It was hailed as a long-belated resolution to an issue that had been pending for years, but the Working Holiday visa (subclass 417) program is yet to start.
The Memorandum of Understanding between Australia and Greece will allow 500 Greek citizens aged between 18 and 31 to travel, stay, and work legally in Australia for an entire year, and had been one of the “loose ends” looming over bilateral relations since 2014.
It was supposedly resolved in July, when the Greek parliament ratified the agreement, the result of a Greek Community of Melbourne (GCM) initiative, making it law.
Despite the official announcement and publication in the Greek Government Gazette (ΦΕΚ B’ 4488/2017), so far no progress has been made.
Neos Kosmos has received messages from people wishing to lodge an application either for the Working Holiday visa (subclass 417) or the Work and Holiday visa (subclass 462), which allows holders to work for up to six or 12 months respectively. They have found that Greece is still not one of the countries eligible for the visa. Some have claimed to have talked with officers from Greece, who say that they have yet to receive the official directives.
The same is true for the Greek Embassy in Australia.
“We are waiting for a Government Circular which would outline the framework and provisions of the program,” says Ioannis Ferentinos, Head of the Mission at the Canberra Consular Office.
It is understood that the authority in charge is the Greek General Secretariat for Lifelong Learning & Youth (GGDVMNG) of the Ministry of Education Research and Religious Affairs, but according to some of our readers who have tried to contact the Secretariat, there has been no official timeframe for the start of the program.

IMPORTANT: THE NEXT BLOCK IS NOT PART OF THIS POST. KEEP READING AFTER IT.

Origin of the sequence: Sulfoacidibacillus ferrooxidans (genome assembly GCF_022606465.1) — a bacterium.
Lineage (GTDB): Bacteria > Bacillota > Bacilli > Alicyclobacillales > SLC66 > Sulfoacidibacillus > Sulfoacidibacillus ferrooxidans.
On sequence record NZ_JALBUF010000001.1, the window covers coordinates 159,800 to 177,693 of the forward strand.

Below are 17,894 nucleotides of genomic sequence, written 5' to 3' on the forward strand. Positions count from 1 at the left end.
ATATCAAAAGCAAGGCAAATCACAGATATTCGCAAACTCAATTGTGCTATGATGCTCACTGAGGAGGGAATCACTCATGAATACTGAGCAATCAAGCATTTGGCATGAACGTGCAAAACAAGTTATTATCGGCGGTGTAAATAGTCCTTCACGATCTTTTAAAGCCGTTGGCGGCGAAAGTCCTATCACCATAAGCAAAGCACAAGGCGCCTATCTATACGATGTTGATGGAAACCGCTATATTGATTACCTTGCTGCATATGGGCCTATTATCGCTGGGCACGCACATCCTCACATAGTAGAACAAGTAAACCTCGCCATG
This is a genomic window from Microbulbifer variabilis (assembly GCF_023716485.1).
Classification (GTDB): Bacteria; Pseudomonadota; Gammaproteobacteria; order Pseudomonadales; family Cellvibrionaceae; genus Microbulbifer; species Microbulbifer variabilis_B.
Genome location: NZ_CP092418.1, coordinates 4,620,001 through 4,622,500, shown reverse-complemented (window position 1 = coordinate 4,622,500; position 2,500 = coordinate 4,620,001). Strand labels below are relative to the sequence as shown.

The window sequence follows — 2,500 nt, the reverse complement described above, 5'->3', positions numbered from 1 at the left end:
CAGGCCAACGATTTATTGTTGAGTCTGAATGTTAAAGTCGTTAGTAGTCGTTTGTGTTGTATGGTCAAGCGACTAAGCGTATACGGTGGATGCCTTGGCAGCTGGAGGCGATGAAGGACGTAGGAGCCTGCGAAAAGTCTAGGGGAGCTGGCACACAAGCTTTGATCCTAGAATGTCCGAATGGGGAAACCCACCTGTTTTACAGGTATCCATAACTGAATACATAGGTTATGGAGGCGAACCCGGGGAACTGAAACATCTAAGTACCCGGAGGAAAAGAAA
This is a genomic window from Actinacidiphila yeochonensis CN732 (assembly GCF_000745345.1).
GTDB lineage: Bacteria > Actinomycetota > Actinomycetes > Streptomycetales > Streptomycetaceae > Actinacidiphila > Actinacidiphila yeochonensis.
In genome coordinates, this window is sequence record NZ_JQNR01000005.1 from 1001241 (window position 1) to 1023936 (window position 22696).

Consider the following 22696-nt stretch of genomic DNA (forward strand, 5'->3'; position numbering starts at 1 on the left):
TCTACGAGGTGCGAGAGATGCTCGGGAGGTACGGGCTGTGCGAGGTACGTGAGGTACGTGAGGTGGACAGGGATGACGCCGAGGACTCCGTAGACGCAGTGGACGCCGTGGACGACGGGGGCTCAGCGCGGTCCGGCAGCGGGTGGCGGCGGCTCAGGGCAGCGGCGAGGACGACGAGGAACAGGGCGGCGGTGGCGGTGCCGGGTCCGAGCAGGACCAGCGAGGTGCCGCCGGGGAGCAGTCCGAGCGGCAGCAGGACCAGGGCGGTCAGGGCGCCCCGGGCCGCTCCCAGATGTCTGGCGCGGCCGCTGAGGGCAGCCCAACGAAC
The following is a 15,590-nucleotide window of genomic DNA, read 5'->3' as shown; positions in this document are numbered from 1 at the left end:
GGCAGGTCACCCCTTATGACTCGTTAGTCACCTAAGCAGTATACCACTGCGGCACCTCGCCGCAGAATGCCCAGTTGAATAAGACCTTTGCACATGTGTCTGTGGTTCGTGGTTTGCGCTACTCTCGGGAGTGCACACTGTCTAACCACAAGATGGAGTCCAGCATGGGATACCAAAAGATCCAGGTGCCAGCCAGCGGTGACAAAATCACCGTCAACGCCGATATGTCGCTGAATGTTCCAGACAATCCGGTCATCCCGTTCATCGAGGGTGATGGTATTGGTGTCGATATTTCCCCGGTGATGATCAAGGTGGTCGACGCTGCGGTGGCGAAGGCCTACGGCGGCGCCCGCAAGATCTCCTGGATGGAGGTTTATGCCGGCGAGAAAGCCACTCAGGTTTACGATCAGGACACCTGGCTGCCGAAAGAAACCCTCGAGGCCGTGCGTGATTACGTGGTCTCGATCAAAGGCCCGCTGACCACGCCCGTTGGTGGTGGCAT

Instead they have been encouraged to call again by the end of February.
Neos Kosmos also reached the Department of Home Affairs for comment:
“Australia remains committed to progressing discussions with Greece on a reciprocal Work and Holiday visa arrangement between our countries,” a spokesperson for the Department said. “We welcome the recent steps by the Greek Government to progress legislation that will allow for the implementation of a reciprocal arrangement between Australia and Greece. Once a commencement date for the arrangement has been mutually agreed by both partner countries, details of the Work and Holiday visa program will be published on the Department of Home Affairs’ website. Once implemented, the arrangement will allow young people from Greece, aged between 18 and 30, to apply to stay in Australia for one year and undertake short-term work and study. The same reciprocal conditions will also allow young Australians to work and holiday in Greece.”